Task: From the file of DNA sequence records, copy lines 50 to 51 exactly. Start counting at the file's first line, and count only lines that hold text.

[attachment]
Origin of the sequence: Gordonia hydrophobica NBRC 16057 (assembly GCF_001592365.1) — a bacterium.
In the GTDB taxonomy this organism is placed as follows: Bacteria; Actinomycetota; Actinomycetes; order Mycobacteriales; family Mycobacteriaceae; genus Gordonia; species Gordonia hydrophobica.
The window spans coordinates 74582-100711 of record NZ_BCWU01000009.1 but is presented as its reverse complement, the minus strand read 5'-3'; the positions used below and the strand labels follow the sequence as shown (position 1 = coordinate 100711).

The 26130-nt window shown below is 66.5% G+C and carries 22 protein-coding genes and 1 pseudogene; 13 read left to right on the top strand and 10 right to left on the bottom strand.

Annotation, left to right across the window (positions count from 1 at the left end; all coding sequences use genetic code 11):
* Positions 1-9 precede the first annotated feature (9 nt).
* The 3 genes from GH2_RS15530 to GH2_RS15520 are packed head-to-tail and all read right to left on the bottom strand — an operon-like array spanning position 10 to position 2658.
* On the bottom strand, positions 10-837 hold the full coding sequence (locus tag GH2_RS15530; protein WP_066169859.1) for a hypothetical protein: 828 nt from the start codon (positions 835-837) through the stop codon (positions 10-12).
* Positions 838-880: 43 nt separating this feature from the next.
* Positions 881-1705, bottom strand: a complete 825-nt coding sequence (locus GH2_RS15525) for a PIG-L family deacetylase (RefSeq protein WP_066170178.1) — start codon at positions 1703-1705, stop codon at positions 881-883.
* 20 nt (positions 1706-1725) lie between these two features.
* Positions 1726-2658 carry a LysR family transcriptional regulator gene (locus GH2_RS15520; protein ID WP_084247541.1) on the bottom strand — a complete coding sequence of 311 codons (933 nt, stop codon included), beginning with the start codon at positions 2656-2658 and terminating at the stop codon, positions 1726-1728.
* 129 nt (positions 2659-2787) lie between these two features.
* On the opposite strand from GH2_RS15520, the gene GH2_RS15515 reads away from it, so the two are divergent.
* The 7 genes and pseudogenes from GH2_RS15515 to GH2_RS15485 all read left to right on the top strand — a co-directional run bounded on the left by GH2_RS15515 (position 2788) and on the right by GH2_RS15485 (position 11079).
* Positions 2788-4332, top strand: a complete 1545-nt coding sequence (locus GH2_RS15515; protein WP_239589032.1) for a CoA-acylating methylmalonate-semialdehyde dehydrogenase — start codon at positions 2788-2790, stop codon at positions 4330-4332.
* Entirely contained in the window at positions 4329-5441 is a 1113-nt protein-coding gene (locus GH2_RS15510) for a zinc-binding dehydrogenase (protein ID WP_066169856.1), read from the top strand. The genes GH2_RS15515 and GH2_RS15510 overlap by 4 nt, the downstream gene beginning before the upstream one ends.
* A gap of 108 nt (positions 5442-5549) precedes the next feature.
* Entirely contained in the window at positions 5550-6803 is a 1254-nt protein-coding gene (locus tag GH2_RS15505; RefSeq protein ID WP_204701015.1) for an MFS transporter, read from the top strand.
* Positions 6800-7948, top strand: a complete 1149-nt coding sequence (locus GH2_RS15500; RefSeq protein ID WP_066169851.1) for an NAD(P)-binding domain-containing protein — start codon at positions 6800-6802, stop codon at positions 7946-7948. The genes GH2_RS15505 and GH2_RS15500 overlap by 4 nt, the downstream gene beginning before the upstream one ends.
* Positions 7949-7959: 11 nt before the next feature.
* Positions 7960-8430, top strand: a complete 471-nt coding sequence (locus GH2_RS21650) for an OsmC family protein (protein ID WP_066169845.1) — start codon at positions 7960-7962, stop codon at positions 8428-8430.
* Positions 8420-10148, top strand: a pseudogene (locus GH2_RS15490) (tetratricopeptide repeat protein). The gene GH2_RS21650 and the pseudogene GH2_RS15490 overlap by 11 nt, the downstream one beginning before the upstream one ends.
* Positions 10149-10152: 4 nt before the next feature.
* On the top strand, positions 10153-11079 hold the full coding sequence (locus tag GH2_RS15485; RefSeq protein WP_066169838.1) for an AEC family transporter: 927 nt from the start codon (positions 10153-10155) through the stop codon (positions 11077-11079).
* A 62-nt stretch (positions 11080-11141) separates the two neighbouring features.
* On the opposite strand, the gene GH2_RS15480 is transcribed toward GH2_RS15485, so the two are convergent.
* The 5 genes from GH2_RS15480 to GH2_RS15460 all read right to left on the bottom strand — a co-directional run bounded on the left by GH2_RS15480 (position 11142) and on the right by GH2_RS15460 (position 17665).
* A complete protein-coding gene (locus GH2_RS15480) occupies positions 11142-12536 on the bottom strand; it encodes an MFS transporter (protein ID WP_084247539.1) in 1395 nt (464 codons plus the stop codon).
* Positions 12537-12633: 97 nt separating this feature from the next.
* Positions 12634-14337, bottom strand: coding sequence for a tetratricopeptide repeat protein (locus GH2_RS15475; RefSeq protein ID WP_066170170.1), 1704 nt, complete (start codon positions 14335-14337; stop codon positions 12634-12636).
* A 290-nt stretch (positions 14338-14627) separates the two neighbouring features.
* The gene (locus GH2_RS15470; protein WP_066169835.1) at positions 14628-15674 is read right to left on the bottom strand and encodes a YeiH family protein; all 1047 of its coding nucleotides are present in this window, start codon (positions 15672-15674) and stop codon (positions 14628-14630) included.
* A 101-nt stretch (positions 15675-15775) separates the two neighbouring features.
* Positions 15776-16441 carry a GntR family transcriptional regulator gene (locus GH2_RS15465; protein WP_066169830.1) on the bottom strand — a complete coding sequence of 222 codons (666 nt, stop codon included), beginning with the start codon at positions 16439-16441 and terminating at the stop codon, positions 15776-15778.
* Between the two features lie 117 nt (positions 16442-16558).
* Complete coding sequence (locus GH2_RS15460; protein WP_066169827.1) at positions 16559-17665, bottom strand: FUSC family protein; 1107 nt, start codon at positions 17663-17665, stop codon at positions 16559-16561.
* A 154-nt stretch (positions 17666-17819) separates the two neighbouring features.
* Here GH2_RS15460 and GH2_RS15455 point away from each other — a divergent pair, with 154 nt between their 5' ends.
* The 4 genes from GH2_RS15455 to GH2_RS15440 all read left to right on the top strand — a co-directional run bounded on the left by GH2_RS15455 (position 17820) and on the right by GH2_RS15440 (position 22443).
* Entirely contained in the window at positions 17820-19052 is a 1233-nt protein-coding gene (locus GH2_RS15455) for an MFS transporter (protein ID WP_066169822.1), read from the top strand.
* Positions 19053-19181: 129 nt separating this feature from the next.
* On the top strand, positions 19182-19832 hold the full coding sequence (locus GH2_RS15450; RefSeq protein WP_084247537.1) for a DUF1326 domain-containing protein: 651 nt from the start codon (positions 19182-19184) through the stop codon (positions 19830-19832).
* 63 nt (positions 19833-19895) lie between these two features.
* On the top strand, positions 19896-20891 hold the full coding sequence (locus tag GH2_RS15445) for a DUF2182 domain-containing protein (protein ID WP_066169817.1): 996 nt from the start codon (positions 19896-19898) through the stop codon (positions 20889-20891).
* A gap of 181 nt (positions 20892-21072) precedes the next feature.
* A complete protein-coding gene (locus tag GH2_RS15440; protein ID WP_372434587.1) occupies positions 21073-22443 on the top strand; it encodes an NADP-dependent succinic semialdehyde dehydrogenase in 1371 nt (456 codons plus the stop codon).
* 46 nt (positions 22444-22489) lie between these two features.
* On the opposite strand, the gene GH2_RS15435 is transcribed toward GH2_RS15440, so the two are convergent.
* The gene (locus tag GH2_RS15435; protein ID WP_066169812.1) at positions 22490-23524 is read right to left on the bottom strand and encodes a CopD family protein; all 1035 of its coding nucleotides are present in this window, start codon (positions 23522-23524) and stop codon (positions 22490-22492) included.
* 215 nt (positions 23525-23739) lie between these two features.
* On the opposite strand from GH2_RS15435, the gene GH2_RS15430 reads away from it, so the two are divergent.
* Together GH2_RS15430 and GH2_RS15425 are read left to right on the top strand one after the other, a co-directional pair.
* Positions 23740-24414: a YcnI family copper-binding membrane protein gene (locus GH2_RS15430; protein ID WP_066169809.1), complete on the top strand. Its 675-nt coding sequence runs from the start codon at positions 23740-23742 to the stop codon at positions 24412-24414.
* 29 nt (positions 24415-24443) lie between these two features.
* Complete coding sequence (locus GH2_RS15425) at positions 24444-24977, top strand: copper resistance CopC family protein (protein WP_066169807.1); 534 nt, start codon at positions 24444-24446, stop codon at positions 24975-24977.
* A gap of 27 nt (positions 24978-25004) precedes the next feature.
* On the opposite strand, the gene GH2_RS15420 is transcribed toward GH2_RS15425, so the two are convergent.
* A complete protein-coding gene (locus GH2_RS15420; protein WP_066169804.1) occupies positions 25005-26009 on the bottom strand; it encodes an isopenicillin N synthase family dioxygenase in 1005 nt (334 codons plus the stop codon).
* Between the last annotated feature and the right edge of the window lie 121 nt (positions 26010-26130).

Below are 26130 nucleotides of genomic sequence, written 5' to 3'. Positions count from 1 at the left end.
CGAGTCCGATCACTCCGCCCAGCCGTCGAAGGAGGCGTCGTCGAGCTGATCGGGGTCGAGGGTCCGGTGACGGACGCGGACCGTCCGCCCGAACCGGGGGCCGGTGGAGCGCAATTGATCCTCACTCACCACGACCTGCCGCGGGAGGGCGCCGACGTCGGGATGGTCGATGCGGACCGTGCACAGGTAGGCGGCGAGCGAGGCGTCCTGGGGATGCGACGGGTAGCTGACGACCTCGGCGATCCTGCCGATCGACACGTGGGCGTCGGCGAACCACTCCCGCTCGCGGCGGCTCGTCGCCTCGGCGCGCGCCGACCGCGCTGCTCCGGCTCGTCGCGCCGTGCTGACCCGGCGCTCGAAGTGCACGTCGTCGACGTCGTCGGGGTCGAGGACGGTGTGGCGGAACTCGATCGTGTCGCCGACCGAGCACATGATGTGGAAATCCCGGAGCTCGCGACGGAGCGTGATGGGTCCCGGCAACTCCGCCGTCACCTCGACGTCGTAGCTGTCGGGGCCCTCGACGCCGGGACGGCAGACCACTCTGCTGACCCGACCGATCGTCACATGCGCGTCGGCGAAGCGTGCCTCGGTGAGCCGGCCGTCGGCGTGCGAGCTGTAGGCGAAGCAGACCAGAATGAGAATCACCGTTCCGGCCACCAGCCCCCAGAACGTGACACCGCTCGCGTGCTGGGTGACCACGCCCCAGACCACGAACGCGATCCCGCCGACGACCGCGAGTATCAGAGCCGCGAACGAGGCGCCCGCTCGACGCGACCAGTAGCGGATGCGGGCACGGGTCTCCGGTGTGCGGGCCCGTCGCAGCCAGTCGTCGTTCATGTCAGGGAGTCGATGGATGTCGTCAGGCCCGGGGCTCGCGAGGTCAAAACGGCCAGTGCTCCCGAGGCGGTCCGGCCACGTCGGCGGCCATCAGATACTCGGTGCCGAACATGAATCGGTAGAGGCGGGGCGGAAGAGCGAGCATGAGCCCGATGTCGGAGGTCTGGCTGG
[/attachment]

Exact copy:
* The gene (locus tag GH2_RS15435; protein ID WP_066169812.1) at positions 22490-23524 is read right to left on the bottom strand and encodes a CopD family protein; all 1035 of its coding nucleotides are present in this window, start codon (positions 23522-23524) and stop codon (positions 22490-22492) included.
* 215 nt (positions 23525-23739) lie between these two features.